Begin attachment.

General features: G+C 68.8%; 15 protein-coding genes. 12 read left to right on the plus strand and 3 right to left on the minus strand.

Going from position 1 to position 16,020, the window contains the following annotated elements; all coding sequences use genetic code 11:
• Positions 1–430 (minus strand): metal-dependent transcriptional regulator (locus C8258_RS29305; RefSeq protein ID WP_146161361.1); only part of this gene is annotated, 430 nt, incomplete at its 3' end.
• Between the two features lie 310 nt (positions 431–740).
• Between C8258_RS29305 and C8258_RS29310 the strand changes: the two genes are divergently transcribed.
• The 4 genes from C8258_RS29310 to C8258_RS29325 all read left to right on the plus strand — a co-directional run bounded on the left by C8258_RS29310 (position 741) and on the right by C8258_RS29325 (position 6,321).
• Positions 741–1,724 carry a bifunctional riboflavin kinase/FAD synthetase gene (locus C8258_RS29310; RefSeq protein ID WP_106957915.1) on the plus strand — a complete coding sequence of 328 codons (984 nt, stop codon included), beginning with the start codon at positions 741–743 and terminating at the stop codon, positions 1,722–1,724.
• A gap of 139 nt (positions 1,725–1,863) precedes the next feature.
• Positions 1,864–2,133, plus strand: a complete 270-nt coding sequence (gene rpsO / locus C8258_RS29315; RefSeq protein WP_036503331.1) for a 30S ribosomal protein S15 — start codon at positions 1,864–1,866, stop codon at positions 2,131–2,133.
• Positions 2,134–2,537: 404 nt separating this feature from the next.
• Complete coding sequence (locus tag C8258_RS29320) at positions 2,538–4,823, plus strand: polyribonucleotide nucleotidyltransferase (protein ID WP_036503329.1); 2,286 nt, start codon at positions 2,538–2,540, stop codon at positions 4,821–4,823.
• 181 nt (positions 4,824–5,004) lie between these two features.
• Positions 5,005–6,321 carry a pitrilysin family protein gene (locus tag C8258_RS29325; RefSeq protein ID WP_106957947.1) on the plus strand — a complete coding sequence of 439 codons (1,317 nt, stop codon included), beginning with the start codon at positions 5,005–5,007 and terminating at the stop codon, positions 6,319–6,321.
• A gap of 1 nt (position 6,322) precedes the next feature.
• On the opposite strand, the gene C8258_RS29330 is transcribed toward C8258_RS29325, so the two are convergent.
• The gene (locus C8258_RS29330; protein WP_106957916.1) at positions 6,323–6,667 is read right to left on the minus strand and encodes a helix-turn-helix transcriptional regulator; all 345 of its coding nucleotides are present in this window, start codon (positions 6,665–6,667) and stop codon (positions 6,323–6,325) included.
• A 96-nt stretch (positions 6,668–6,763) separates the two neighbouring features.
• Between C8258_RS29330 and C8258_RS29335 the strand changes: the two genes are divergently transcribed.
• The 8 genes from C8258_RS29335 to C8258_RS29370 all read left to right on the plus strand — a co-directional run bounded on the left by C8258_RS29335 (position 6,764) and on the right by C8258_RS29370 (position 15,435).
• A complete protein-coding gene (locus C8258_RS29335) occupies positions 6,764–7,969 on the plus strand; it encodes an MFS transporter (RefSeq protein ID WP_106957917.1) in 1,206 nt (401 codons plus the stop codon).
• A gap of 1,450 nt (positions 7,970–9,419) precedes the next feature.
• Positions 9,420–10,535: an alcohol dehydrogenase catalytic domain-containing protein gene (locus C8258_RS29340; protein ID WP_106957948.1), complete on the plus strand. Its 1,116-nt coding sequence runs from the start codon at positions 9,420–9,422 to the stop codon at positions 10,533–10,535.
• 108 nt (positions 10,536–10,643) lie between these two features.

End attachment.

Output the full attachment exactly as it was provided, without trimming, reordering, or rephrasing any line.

General features: G+C 68.8%; 15 protein-coding genes. 12 read left to right on the plus strand and 3 right to left on the minus strand.

Going from position 1 to position 16,020, the window contains the following annotated elements; all coding sequences use genetic code 11:
• Positions 1–430 (minus strand): metal-dependent transcriptional regulator (locus C8258_RS29305; RefSeq protein ID WP_146161361.1); only part of this gene is annotated, 430 nt, incomplete at its 3' end.
• Between the two features lie 310 nt (positions 431–740).
• Between C8258_RS29305 and C8258_RS29310 the strand changes: the two genes are divergently transcribed.
• The 4 genes from C8258_RS29310 to C8258_RS29325 all read left to right on the plus strand — a co-directional run bounded on the left by C8258_RS29310 (position 741) and on the right by C8258_RS29325 (position 6,321).
• Positions 741–1,724 carry a bifunctional riboflavin kinase/FAD synthetase gene (locus C8258_RS29310; RefSeq protein ID WP_106957915.1) on the plus strand — a complete coding sequence of 328 codons (984 nt, stop codon included), beginning with the start codon at positions 741–743 and terminating at the stop codon, positions 1,722–1,724.
• A gap of 139 nt (positions 1,725–1,863) precedes the next feature.
• Positions 1,864–2,133, plus strand: a complete 270-nt coding sequence (gene rpsO / locus C8258_RS29315; RefSeq protein WP_036503331.1) for a 30S ribosomal protein S15 — start codon at positions 1,864–1,866, stop codon at positions 2,131–2,133.
• Positions 2,134–2,537: 404 nt separating this feature from the next.
• Complete coding sequence (locus tag C8258_RS29320) at positions 2,538–4,823, plus strand: polyribonucleotide nucleotidyltransferase (protein ID WP_036503329.1); 2,286 nt, start codon at positions 2,538–2,540, stop codon at positions 4,821–4,823.
• 181 nt (positions 4,824–5,004) lie between these two features.
• Positions 5,005–6,321 carry a pitrilysin family protein gene (locus tag C8258_RS29325; RefSeq protein ID WP_106957947.1) on the plus strand — a complete coding sequence of 439 codons (1,317 nt, stop codon included), beginning with the start codon at positions 5,005–5,007 and terminating at the stop codon, positions 6,319–6,321.
• A gap of 1 nt (position 6,322) precedes the next feature.
• On the opposite strand, the gene C8258_RS29330 is transcribed toward C8258_RS29325, so the two are convergent.
• The gene (locus C8258_RS29330; protein WP_106957916.1) at positions 6,323–6,667 is read right to left on the minus strand and encodes a helix-turn-helix transcriptional regulator; all 345 of its coding nucleotides are present in this window, start codon (positions 6,665–6,667) and stop codon (positions 6,323–6,325) included.
• A 96-nt stretch (positions 6,668–6,763) separates the two neighbouring features.
• Between C8258_RS29330 and C8258_RS29335 the strand changes: the two genes are divergently transcribed.
• The 8 genes from C8258_RS29335 to C8258_RS29370 all read left to right on the plus strand — a co-directional run bounded on the left by C8258_RS29335 (position 6,764) and on the right by C8258_RS29370 (position 15,435).
• A complete protein-coding gene (locus C8258_RS29335) occupies positions 6,764–7,969 on the plus strand; it encodes an MFS transporter (RefSeq protein ID WP_106957917.1) in 1,206 nt (401 codons plus the stop codon).
• A gap of 1,450 nt (positions 7,970–9,419) precedes the next feature.
• Positions 9,420–10,535: an alcohol dehydrogenase catalytic domain-containing protein gene (locus C8258_RS29340; protein ID WP_106957948.1), complete on the plus strand. Its 1,116-nt coding sequence runs from the start codon at positions 9,420–9,422 to the stop codon at positions 10,533–10,535.
• 108 nt (positions 10,536–10,643) lie between these two features.